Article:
Enlisted Promotions Made Simple

Part 3 - Marine Corps Enlisted Promotions

female and male marine corps members
Women Attend Marine Boot Camp At Parris Island, South Carolina. Scott Olson / Getty Images

As I mentioned in our Army Enlisted Promotions article, and the Air Force Enlisted Promotions article, each year, when Congress passes the Defense Authorization Act, they tell the Marines exactly how many people can be on active duty during the year. Congress also states by law what percentage can serve in each grade above E-4.

While there is no statutory authority to limit percentages in the ranks of E-4 and below, The Marines limit this on their own.

In the Air Force and Army, promotions up to the rank of E-4 are pretty much automatic, based on time-in-service and time-in-grade. In the Marines, this is true only for promotions to the ranks of E-2 and E-3. Promotions to E-4 and above are competitive and are based on specific vacancies within MOS's (jobs).

The Marine Corps takes the number of "slots" they have for each enlisted rank, above the rank of E-3, and allocates them to the different MOS's (enlisted jobs). In other words, MOS 123 may be allowed to have 5,000 E-4s at any point in time and 2,000 E-5s and MOS 456 may be authorized 7,000 E-4s, and 5,000 E-5s (as a general rule, the higher the rank, the fewer positions there are).

In order to promote someone (above the rank of E-3), there must be a "vacancy." For example, if an E-9 retires in a certain MOS, that means that one E-8 can be promoted to E-9, and that opens an E-8 slot, so one E-7 can be promoted to E-8, and so-forth.

If 200 E-5s get out of the Marine Corps in a particular MOS, then 200 E-4s can be promoted to E-5.

The Marine Corps has 154,348 enlisted members on active duty. Here's how it breaks down, by enlisted rank:

  • Private (E-1) - 9,671 (6.3%)
  • Private First Class (E-2) - 20,625 (13.4%)
  • Lance Corporal (E-3) - 43,141 (30.0%)
  • Corporal (E-4) - 29,578 (19.2%)
  • Sergeant (E-5) - 23,019 (15.0%
  • Staff Sergeant (E-6) - 14,794 (9.6%)
  • Gunnery Sergeant (E-7) - 8,801 (5.7%)
  • Master Sergeant/First Sergeant (E-8) - 3,306 (2.1%)
  • Master Gunnery Sergeant/Sergeant Major (E-9) - 1,413 (0.9%)

Decentralized Promotions (E-2 and E-3)

Decentralized Promotions means that the unit (company) is the promotion authority. By theory, the commander decides who gets promoted and who doesn't. In actuality, because there are no quotas for promotion for E-2s and E-3s, commanders pretty much promote everyone (as long as they do their job okay and don't get into trouble) who meet the "promotion criteria." The "promotion criteria" is set by the Marine Corps to ensure that the "promotion flow" remains stable, and everyone (regardless of MOS) can expect to be promoted at the same (approximate) time-frame.

The promotion criteria for promotion to the ranks of E-2 to E-3 are:

  • Private First Class (E-2) - Six months Time-In-Service (TIS) with six months Time-In-Grade (TIG)
  • Lance Corporal (E-3) - Nine months TIS and eight months TIG

Like the other services, it's possible to enlist in the Marine Corps at an advanced rank for certain accomplishments, such as college credits or participation in Junior ROTC. However, while the Army allows advanced enlistment rank up to E-4, and the Air Force up to E-3, the Marines only allow advanced enlistment rank up to Private First Class (E-2).

Composite Score Promotions (E-4 and E-5)

The promotions to E-4 and above in the Marine Corps are competitive. That means there are only so many "vacancies" in each grade (above E-3) in each MOS (job).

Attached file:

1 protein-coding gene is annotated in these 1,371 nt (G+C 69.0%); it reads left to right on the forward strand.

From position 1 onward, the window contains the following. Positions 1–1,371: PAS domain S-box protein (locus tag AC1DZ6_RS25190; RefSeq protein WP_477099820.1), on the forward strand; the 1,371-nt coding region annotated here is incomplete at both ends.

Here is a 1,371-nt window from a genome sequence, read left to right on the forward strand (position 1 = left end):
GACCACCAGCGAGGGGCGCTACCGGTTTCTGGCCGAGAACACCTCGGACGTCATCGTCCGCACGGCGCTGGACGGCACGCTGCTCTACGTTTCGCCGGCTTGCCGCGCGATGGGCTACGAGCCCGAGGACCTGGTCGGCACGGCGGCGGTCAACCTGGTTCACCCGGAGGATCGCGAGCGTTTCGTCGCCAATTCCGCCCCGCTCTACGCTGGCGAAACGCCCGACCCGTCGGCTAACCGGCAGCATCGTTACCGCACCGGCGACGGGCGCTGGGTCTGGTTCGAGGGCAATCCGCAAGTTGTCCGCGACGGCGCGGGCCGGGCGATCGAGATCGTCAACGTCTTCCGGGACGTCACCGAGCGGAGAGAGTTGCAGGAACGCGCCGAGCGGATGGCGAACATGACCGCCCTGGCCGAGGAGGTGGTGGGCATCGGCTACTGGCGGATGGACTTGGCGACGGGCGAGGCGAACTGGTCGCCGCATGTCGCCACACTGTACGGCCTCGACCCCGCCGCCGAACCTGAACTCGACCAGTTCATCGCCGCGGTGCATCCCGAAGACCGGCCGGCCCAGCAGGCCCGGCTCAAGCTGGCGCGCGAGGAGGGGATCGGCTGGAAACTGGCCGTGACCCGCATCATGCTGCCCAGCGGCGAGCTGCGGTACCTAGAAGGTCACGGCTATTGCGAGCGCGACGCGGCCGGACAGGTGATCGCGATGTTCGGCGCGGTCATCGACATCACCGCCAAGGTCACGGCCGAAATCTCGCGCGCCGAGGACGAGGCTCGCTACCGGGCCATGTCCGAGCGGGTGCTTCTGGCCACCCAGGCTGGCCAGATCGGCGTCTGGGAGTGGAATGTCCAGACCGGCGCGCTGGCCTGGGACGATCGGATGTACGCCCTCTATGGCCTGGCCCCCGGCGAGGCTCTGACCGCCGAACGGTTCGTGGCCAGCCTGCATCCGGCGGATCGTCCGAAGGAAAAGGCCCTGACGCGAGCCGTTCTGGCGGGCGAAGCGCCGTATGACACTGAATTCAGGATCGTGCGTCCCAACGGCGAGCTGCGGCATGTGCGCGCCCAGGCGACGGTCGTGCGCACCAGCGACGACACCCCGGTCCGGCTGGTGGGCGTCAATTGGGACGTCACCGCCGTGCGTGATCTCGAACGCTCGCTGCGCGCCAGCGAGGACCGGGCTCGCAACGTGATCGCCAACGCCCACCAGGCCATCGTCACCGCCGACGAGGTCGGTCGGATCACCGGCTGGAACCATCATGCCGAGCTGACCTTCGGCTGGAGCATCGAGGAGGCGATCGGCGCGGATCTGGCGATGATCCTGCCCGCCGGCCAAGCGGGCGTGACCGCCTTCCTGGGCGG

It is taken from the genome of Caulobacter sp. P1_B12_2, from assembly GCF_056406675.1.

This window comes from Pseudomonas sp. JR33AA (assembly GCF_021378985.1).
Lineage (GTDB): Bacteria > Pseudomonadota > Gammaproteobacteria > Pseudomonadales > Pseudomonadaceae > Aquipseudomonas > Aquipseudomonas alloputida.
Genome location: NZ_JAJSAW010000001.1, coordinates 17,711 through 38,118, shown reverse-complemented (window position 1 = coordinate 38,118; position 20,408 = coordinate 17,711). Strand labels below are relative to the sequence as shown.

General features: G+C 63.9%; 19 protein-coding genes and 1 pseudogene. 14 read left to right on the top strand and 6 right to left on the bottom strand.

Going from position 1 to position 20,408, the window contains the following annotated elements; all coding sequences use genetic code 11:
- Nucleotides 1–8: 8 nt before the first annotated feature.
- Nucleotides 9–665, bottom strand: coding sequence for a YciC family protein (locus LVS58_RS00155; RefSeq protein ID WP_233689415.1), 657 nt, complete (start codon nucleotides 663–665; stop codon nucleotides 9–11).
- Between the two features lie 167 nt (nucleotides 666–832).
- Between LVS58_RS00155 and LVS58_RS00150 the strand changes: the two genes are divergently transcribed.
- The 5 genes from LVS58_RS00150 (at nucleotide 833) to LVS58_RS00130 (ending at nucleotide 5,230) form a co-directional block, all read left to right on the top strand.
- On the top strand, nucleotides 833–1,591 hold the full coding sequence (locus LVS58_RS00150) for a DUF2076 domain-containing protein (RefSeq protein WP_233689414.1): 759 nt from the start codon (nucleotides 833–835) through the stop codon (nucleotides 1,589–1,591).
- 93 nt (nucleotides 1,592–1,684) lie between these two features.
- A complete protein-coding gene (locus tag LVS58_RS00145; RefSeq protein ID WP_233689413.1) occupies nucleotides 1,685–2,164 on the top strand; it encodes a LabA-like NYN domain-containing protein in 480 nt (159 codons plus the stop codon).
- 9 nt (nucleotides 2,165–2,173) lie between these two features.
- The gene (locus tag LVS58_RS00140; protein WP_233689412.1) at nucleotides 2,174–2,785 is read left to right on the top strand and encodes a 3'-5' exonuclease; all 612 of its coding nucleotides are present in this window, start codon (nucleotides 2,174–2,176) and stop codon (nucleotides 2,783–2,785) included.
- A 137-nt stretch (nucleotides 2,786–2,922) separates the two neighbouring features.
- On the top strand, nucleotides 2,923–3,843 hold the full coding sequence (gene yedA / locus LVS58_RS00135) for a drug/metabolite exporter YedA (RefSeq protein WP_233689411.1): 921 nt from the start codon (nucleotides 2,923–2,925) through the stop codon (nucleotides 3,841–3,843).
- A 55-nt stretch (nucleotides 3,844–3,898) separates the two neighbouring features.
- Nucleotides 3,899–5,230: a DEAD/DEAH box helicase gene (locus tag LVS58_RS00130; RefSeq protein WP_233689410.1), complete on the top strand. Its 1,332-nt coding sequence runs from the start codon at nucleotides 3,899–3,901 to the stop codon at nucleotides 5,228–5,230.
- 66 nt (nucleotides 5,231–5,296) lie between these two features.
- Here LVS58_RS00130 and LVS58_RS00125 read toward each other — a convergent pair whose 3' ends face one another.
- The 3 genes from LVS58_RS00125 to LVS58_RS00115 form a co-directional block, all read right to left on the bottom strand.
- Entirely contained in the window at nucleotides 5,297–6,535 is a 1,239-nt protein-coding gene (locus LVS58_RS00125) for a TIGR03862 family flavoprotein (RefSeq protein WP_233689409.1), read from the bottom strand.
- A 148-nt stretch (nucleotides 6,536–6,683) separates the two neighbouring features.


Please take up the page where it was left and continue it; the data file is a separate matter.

The Marines need a system to decide, who, within each MOS are the ones to get promoted. For promotions to the ranks of Corporal (E-4) and Sergeant (E-5), the Marines use a system of composite scores.

First, to be eligible, Marines must meet the minimum Time-in-Service (TIS) and Time-in-Grade (TIG) requirements:

  • Corporal (E-4) - 12 months TIS and 8 months TIG
  • Sergeant (E-5) - 24 months TIS and 12 months TIG

Composite Scores are calculated each quarter (every 3 months). Each quarter, the Marine Corps announces how many Marines in each MOS, will be promoted to E-4 and E-5. To determine who gets promoted, "Composite Score" points are awarded from each of the following areas:

GMP Score. The GMP Score is determined from promotion points awarded for Qualification Scores on the rifle range, and Qualification Scores from the Marine Corps Physical Fitness Test. First, Rifle Range Scores are converted to Promotion Points. The Rifle Score Promotion Points are then added to the Promotion Points determined from the Physical Fitness Test Score. The result is then divided by 2.

Average Duty Proficiency Marks. Each enlisted Marine is rated periodically on their duty performance by their superior(s). These ratings are then used as part of the Promotion Composite Score system. All ratings are used since the last change in rank (promotion, demotion, etc). First, the ratings are averaged. The average of duty proficiency marks is then rounded off to the nearest 10th (4.44 would be 4.4; 4.45 would be 4.5). Finally, the result is multiplied by 100 to determine the Average Duty Proficiency Marks Composite Points.

Average Conduct Marks. Like the Average Duty Proficiency Marks, each enlisted Marine is rated periodically on their duty conduct by the same standards.

Time-In-Grade. Composite points are received for each month served in their current rank. Time in Grade (months) is multiplied by 5 to determine TIG Composite Points.

Time-In-Service. Composite points are received for each month of total active duty federal military service. Time in Service (months) is multiplied by 2 to determine TIS Composite Points.

Self-Education Bonus Points. Certain college courses, and credits, and military training courses result in composite points. Points are only awarded that were earned since the last change in rank (promotion, reduction, etc). The maximum number of "Self-Education Points" that can be used is 75.